For those who haven’t quite decided what to do for a living, or those thinking about a career change, consider becoming a meteorologist. Anyone qualifies and no experience necessary.
Take for instance yesterday’s weather forecast for Toronto. The meteorologist predicted that the city was going to get snow. Not just a few flurries, but the mother of snow storms. It would snow between midnight and Friday 4:00 p.m. and as much as 6 inches (15 cm) was expected.
Before I continue, I should say that Toronto hasn’t had much of a winter so far. It hasn’t been really cold and we’ve seen little or no snow. So now, before it was all over with March around the corner, it was finally going to happen.
Kids rejoiced that they wouldn’t have to go to school. Workers mentally rubbed their hands at the prospect of a day off.
Me, I was looking forward to a nice thick blanket of snow. If I wanted a cold winter without snow, I could have stayed in South Africa.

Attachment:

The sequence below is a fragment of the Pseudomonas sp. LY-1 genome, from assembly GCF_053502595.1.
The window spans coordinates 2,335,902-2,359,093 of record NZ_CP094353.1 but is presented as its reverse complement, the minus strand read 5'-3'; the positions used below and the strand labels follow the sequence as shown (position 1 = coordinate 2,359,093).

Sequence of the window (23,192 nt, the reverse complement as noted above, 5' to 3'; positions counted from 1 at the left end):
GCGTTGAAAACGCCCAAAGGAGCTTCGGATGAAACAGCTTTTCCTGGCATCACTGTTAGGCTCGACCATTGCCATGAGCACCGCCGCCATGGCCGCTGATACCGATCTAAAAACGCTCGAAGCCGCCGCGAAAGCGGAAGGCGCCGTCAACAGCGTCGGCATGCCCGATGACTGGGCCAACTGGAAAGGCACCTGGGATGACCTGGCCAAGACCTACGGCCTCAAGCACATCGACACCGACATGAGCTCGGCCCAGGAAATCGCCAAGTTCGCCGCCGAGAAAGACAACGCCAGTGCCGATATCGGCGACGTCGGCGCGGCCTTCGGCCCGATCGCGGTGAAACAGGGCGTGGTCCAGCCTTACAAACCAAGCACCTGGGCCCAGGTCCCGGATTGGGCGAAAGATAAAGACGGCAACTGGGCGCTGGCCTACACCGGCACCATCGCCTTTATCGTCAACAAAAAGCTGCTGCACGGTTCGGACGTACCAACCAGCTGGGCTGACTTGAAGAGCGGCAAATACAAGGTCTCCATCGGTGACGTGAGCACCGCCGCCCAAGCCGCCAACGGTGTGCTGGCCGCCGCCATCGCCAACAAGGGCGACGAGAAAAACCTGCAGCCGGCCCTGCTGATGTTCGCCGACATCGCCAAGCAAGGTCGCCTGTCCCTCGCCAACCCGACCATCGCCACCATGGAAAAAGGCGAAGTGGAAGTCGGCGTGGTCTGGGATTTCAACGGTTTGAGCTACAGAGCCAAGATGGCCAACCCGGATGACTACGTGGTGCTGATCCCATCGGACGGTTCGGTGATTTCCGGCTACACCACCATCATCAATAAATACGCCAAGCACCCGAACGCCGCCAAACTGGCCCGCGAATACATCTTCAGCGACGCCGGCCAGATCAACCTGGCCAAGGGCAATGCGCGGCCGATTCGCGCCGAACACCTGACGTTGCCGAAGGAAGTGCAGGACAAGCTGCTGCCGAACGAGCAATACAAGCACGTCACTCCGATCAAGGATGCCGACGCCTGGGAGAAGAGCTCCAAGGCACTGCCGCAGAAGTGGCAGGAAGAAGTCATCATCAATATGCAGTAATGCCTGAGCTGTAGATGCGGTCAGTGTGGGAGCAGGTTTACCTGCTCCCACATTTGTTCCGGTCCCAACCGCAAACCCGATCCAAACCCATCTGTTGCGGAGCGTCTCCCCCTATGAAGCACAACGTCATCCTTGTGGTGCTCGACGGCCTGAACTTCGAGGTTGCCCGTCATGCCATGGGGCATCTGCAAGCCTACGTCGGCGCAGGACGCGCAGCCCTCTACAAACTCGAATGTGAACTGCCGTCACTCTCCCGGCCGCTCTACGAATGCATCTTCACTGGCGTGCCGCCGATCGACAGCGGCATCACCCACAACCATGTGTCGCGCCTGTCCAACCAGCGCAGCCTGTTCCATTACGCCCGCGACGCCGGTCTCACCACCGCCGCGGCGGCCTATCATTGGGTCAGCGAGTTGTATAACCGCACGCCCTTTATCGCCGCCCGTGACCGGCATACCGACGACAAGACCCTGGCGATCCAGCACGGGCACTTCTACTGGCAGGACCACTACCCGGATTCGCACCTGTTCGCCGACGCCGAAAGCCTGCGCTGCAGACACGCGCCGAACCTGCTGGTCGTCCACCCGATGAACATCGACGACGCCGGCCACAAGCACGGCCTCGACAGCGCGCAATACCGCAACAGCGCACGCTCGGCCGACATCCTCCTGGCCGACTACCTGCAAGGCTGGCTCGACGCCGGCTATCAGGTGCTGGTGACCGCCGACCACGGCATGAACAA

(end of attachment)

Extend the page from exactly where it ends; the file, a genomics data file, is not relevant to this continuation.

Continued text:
When I woke up this morning I lay for a moment and wondered how much snow had actually fallen. Would we be able to go to work? Were the trains running? If I went to work, would I find the office open or would there be a notice on the door “Closed on account of weather”?
Full of expectation I tiptoed to the window and opened the curtains, expecting to see the fields and trees weighed down with snow. The cars in the parking lot waiting for the scraper to arrive so they could take their owners to work.
What I saw was … a grey parking lot, slick with rain. Where was the snow? What had happened to the mother of all snow storms? Where were the 6 inches? We didn’t get 6 inches, we didn’t get 2 inches, we got nothing! Nothing at all!!!
Later we heard that the snowstorm had passed us by. Toronto was supposed to get a storm, but the strong wind had blown the snow elsewhere.
Was this the first time the Toronto meteorologist got it wrong? Let me put it this way … liar, liar, I’m surprised your pants isn’t constantly on fire.